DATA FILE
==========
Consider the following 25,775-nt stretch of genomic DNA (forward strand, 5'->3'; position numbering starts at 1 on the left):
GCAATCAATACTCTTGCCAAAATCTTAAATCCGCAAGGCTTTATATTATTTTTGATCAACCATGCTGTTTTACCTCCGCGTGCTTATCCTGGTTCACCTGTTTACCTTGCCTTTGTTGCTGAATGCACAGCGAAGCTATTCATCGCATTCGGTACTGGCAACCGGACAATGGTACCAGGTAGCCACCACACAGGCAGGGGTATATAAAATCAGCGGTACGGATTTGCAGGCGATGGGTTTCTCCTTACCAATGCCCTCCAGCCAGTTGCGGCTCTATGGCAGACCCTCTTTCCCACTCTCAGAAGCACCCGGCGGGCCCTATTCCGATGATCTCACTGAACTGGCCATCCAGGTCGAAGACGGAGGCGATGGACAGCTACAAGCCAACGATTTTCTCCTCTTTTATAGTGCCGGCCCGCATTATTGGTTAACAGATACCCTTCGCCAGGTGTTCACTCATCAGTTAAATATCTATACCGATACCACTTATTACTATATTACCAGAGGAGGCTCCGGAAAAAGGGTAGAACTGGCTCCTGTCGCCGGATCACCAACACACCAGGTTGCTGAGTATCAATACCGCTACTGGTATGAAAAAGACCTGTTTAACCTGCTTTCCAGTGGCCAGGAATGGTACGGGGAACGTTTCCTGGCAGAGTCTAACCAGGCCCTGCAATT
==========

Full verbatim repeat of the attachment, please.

Consider the following 25,775-nt stretch of genomic DNA (forward strand, 5'->3'; position numbering starts at 1 on the left):
GCAATCAATACTCTTGCCAAAATCTTAAATCCGCAAGGCTTTATATTATTTTTGATCAACCATGCTGTTTTACCTCCGCGTGCTTATCCTGGTTCACCTGTTTACCTTGCCTTTGTTGCTGAATGCACAGCGAAGCTATTCATCGCATTCGGTACTGGCAACCGGACAATGGTACCAGGTAGCCACCACACAGGCAGGGGTATATAAAATCAGCGGTACGGATTTGCAGGCGATGGGTTTCTCCTTACCAATGCCCTCCAGCCAGTTGCGGCTCTATGGCAGACCCTCTTTCCCACTCTCAGAAGCACCCGGCGGGCCCTATTCCGATGATCTCACTGAACTGGCCATCCAGGTCGAAGACGGAGGCGATGGACAGCTACAAGCCAACGATTTTCTCCTCTTTTATAGTGCCGGCCCGCATTATTGGTTAACAGATACCCTTCGCCAGGTGTTCACTCATCAGTTAAATATCTATACCGATACCACTTATTACTATATTACCAGAGGAGGCTCCGGAAAAAGGGTAGAACTGGCTCCTGTCGCCGGATCACCAACACACCAGGTTGCTGAGTATCAATACCGCTACTGGTATGAAAAAGACCTGTTTAACCTGCTTTCCAGTGGCCAGGAATGGTACGGGGAACGTTTCCTGGCAGAGTCTAACCAGGCCCTGCAATT